A major challenge to biomedical science in the coming years will be to understand the principles underlying assembly and function of the macromolecular complexes. Such complexes include those involved in signal transduction, DNA replication, transcription, and protein synthesis, to name a few, and are central to the function of living cells. The mechanistic analysis of molecular assembly by measuring the individual binding or enzymatic events are limited by available methods. Flow cytometry offers sensitive multiparameter fluorescence detection combined with the sub-second kinetic resolution required to analyze complex macromolecular assemblies. Within the past year we have started to develop methods to extend flow technology to the in vitro study of macromolecular assembly and function. The first result of this research is the detailed kinetic analysis of a DNA repair enzyme. Using a microsphere-bound substrate, we designed a real-time kinetic flow cytometric assay to measure DNA cleavage by human flap endonuclease-1 (FEN-1). This novel approach enabled the experimental separation of the binding and cleavage events, and a mechanistic analysis not possible by existing methods. In addition to providing a detailed description of enzyme function, our results provided a mechanistic basis for the design and interpretation of site-directed mutagenesis. This system represents one example of the potential impact of flow cytometry on the study of molecular structure and function. The goals of this project are to extend this microsphere-based flow cytometric approach to the study of other types of molecular interactions. This will be accomplished by developing new instrumentation, calibration approaches, and methods of sample preparation to support a wide range of molecular assembly applications. Specifically, we will 1) develop a flow cytometer capable of on-line DNA melting to support the study of DNA-protein interactions and demonstrate the utility in DNA melting, nicking (by Topo I), and annealing applications; 2) develop strategies and procedures for attaching molecules to microspheres and calibrating their concentrations; 4) examine protein/protein assemblies based on the attachment and calibration strategies; and 5) characterize phospholipid bilayers as novel substrates for assembly on microspheres. We will use these new tools to support several collaborations in the mechanistic analysis of molecular interactions. The instrument development, calibration protocols, and sample preparation techniques described here should have a major impact on the study of macromolecular assemblies.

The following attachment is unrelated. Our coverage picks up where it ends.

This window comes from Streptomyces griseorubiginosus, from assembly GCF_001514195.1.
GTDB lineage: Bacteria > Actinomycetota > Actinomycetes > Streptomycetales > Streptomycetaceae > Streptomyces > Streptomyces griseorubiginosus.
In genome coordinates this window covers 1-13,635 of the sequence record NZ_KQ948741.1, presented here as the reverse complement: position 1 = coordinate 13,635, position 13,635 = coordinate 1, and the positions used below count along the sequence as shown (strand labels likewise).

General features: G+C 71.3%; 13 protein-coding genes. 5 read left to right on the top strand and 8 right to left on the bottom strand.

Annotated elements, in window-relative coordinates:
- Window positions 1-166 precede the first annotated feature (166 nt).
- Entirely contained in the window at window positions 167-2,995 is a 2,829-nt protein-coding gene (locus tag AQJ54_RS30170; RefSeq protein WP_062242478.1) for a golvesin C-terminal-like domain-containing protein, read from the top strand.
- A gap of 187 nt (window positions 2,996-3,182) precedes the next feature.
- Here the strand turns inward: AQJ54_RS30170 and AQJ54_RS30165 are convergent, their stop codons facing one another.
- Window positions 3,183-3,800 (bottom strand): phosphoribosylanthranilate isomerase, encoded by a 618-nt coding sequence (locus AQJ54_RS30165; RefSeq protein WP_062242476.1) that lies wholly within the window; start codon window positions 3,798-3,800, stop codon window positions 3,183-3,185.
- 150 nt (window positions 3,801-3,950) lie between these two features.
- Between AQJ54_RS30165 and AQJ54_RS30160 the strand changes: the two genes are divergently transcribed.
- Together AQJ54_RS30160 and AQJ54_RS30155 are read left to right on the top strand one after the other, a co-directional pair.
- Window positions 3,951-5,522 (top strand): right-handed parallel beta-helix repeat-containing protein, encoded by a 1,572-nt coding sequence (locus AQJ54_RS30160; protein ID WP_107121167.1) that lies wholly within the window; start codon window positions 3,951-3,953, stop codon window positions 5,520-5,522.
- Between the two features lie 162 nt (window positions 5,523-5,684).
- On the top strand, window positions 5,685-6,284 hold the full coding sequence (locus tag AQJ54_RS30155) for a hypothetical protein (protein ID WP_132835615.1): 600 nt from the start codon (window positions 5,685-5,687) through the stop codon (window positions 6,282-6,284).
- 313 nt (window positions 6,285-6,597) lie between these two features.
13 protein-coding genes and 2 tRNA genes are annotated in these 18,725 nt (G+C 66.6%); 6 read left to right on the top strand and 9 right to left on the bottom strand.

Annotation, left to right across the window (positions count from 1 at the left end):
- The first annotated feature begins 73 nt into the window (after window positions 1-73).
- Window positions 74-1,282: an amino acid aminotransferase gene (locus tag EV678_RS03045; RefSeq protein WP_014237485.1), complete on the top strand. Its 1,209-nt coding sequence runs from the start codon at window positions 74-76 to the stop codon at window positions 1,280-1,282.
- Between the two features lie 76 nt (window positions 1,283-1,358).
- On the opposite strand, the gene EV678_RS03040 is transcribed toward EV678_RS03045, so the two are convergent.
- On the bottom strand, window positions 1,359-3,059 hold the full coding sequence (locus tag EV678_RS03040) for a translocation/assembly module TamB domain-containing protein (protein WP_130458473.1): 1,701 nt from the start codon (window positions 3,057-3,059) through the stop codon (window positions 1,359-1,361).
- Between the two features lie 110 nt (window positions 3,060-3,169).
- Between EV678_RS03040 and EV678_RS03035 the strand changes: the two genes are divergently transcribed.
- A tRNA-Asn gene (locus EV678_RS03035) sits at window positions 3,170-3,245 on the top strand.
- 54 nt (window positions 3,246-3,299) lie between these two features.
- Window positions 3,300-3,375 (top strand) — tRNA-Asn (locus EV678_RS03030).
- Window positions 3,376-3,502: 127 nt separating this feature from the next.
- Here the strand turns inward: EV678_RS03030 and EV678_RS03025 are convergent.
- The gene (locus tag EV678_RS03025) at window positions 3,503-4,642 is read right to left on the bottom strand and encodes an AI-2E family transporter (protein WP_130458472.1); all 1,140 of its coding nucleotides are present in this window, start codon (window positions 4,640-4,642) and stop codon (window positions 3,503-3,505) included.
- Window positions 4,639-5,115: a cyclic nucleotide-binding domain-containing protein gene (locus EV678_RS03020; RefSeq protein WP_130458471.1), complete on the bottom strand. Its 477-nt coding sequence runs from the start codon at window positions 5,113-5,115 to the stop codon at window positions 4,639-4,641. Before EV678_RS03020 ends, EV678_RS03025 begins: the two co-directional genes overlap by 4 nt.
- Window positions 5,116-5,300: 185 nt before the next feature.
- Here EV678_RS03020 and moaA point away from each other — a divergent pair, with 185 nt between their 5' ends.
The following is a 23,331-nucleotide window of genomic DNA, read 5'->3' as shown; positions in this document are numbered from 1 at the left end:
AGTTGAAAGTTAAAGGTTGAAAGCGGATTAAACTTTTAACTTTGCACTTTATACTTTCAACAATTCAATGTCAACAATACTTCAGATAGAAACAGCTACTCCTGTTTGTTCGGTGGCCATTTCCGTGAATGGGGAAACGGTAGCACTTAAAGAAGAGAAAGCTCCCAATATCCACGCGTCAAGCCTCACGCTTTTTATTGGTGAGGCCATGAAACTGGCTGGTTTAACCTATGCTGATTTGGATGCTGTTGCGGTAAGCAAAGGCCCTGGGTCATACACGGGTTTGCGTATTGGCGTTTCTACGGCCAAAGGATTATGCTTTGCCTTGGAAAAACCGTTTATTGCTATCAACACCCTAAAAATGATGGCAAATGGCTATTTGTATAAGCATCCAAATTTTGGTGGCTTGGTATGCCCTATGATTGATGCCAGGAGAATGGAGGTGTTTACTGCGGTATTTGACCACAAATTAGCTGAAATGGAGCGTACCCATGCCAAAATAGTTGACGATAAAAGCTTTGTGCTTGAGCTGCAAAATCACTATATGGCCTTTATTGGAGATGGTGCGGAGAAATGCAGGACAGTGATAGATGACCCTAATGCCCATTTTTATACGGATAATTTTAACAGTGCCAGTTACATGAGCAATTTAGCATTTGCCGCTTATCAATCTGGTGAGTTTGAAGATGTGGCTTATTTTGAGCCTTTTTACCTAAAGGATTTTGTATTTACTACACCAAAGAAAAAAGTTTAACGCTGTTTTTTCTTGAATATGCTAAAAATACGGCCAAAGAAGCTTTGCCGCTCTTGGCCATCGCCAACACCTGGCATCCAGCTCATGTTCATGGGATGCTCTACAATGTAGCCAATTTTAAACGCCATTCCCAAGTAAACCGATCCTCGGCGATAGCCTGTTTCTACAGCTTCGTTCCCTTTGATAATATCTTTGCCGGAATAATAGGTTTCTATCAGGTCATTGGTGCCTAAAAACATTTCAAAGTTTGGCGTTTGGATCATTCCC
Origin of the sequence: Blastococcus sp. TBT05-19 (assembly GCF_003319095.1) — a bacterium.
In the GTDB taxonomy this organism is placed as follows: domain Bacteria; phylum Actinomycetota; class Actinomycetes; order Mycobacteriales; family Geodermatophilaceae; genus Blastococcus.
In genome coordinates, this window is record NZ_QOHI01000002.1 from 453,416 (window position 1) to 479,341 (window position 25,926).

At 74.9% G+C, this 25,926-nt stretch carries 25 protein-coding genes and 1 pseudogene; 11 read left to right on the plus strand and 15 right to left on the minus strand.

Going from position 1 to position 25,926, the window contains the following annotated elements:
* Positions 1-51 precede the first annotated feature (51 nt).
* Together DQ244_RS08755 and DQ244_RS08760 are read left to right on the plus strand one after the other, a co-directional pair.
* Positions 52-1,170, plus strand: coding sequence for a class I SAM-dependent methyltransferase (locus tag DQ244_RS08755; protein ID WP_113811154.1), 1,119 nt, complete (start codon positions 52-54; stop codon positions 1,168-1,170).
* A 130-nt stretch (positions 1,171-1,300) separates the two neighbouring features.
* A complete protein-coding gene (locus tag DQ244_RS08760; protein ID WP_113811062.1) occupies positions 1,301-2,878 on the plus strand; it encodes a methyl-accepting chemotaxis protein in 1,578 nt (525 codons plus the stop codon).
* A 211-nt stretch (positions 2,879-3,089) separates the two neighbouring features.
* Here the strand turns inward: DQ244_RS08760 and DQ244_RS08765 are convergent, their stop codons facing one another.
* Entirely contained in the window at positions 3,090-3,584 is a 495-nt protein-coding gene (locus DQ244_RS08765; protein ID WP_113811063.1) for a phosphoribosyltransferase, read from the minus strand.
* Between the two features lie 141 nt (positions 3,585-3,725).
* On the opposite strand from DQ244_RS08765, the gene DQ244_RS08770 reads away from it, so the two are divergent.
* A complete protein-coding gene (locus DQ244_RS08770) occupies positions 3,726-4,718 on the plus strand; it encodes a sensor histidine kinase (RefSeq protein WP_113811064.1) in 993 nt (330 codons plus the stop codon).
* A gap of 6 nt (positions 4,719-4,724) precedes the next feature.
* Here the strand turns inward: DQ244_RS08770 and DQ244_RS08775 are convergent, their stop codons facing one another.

National Institute of Health (NIH)
National Center for Research Resources (NCRR)
Biotechnology Resource Grants (P41)
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Los Alamos National Lab
Los Alamos
United States
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